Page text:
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Discussion Starter · #1 ·
I found an Indiana Bicentennial Scout 22 thats NIB. Has the original wood box and does not appear to have been fired. There are no turn marks on the cylinder. The bicentennial box is dated 1766 to 1966. The revolver has pearl Colt medallion grips and the metal work is nickel or stainless and gold plated. The cylinder is solid with no indents. Asking price is $499.00. I'm wondering if this is a rare gun and if the price is in line with what one would expect to pay. I've checked the auction sites and don't see much like this. Thanks for the help.
 

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drew,in my experience nearly all commemrative`s are poor investments. you can not shoot them and they must be absolutly nib will box and papers to EVEN approach value of a standard production gun in like condition. in simple terms a nib 1966 comm. will bring almost as much as an 1966 used scout in 95%.
 

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Discussion Starter · #3 ·
icdux1 -- Thanks for the quick reply. The gun just appeared in my local gun shop a couple of days ago. Based on your info I'm not gonna go for it. I have become somewhat addicted to Colt Revolvers recently and the best deals I've found seem to be in local shops. Appears the internet drives the prices much higher since there is such a big and knowledgeable audiance. I'm probably gonna look for an excellent condition SAA that I can shoot. I'm leaning toward that as a next gun or perhaps a Police Special. Anyway, I'll steer clear of the commemoratives. Thanks again! Drew
 

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bubba,ironically,you can pick up some Commemoratives,cheaper than regular models.

I know,for example,that the Colt SAA NRA Commemorative model was sold in huge quanities,and even unfired specimens were NOT appreciating in value,as compared to NON commemorative Colt SAAs made in that time frame. So,I knew a couple of SASS shooters who got them cheaper,than a comparable SAA.

Colt really overdid the Scout commemoratives, IMO,and I feel that this,in part,is what has raised the price level of the "regular" Scout/Peacemaker series,to a level I never thought it would get to as quickly.Always wanted to see an "accurate" census of "regular Scouts" versus Commems.

As has been said,once a commem. has been fired,it looses its "commemorative value",and you can get these guns very cheaply(relatively),assuming the seller is NOT a jerk.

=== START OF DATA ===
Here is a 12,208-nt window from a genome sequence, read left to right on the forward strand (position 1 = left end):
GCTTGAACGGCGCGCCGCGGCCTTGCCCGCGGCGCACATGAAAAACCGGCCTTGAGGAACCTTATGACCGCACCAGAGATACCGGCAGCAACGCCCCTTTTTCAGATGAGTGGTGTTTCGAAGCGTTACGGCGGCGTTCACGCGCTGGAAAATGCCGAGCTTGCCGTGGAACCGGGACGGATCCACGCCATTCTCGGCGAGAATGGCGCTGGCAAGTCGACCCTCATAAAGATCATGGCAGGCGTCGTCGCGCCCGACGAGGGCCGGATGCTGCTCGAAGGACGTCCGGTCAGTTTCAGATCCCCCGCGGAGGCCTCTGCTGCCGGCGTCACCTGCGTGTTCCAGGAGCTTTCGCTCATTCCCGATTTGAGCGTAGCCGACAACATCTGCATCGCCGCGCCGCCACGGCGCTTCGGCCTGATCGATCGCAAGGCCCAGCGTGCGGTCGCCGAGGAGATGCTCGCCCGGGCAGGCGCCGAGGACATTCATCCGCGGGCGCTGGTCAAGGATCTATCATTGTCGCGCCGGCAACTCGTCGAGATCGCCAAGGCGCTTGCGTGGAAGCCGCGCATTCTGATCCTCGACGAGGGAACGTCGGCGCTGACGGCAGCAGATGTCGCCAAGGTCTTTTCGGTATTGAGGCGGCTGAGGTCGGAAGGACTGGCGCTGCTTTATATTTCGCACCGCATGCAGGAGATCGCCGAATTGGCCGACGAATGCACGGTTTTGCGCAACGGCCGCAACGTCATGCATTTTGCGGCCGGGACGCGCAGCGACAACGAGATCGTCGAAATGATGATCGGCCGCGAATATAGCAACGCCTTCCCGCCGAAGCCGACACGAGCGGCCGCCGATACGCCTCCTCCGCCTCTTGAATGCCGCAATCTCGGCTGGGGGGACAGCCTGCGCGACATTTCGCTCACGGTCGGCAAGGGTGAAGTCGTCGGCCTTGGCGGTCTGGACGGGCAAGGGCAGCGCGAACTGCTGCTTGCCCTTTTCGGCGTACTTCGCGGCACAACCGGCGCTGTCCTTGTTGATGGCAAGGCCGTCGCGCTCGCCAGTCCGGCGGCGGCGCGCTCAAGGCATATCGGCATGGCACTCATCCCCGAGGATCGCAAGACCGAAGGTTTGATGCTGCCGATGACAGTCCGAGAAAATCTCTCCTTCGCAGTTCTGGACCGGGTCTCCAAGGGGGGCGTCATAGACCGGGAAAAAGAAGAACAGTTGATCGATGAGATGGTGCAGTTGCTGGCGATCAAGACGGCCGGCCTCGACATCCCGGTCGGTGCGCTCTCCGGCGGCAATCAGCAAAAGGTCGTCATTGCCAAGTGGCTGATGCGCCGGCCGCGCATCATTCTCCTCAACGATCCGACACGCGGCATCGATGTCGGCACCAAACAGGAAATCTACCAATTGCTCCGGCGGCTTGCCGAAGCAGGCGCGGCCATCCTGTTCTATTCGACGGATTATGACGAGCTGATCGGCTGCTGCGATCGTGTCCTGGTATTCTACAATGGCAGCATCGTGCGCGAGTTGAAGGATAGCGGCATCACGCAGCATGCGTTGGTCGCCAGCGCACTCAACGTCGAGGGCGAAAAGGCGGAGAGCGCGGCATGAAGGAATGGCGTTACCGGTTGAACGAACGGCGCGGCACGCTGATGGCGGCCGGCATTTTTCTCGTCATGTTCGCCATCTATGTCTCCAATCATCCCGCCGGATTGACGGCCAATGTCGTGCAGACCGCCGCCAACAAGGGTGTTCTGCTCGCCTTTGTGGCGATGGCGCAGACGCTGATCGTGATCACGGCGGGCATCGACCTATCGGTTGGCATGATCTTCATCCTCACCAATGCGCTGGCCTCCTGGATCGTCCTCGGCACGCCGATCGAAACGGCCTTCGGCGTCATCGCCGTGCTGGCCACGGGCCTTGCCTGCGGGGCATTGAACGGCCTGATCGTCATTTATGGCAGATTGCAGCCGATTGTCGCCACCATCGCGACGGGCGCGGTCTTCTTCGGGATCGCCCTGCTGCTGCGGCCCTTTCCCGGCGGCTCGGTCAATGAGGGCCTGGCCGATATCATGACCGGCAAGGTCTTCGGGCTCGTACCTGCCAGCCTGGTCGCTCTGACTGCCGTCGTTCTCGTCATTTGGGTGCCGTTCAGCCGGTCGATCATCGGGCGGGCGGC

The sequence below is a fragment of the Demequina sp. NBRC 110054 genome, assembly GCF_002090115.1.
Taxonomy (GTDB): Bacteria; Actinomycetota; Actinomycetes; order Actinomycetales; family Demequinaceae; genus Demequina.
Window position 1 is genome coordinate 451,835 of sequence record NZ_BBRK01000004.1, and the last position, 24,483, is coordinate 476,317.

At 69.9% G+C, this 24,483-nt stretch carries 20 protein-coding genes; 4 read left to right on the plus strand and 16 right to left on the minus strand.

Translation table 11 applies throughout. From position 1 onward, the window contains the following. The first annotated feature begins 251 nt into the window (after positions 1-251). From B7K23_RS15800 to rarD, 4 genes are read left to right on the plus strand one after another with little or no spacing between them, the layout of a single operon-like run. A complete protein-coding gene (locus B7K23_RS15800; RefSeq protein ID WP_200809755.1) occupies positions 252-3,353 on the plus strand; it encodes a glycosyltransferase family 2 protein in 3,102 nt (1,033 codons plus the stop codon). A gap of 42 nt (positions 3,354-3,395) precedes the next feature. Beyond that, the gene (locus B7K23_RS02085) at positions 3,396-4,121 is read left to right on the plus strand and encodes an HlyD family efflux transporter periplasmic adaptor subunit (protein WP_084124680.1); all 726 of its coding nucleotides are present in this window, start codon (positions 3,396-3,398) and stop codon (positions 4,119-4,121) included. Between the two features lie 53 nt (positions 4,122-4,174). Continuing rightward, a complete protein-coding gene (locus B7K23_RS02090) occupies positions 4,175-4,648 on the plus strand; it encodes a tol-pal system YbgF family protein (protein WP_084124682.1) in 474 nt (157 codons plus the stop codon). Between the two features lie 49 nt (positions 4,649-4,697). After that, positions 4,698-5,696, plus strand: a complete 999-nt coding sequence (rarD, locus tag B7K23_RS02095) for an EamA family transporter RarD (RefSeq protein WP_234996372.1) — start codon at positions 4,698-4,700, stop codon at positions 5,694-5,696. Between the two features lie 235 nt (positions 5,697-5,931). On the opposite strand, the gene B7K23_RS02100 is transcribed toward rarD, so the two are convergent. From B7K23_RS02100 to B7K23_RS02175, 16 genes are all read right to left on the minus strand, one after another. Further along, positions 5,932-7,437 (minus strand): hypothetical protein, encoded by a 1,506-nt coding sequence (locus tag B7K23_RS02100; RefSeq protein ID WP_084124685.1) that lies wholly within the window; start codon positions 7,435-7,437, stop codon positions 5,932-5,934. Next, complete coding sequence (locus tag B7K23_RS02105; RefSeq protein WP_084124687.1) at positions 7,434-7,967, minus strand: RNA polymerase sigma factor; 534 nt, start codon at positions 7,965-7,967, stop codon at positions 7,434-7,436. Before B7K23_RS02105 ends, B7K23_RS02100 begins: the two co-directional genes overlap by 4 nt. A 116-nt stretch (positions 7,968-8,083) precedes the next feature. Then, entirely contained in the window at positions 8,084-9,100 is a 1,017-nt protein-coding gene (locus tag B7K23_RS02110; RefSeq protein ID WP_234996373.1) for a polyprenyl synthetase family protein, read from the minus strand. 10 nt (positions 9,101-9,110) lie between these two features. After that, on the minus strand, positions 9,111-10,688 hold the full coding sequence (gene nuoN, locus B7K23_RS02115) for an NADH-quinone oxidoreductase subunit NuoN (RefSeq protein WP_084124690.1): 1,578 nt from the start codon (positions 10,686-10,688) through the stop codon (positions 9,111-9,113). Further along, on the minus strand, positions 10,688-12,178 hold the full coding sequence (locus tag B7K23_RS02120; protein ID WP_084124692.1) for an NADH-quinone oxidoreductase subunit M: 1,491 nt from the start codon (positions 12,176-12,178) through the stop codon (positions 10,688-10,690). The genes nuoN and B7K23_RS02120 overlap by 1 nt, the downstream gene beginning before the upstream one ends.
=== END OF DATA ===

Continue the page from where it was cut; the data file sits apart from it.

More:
Bud
 

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$499 is too much. I sold one of these same Indiana commemoratives a few years for $300 NIB and felt like I was lucky to get rid it for what I had in it and I had owned it for several years. Colt made WAY too many of the commemoratives, particularly the Scouts.
 

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Maybe a dumb question, but here it goes:
icdux1: You wrote you can't shoot a commemorative gun. Is that because a commemorative technically can't be fired or because of the affect it has on it's value?
 

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gunsmoke, sorry i confused you. yes they are functional{will shoot} but shooting them reduces their value greatly.unlike a regular production gun that given careful use will still retain or grow in value. /forums/images/graemlins/smile.gif
 

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they made about 3000 of the Ind commemoratives, I would pay $450 for one nib, but no more, see if he will come down, I believe like all unfired colts, you will see a profit down the road, but you will have to be patient. I have been looking for an Ind for awhile, found one for $650 and passed, and one for $400 with a poor box, and freakles on the barrel, also passed.
 

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Discussion Starter · #9 ·
Kennedy, check your private messages. I sent you the name, number and address of the shop I saw the Indiana gun in. I'm not gonna go for it so I'd rather see it go to someone from Indiana who wants one. Anyway, if your interested, it's probably still there....It's on consignment so maybe they'll deal....good luck.
 
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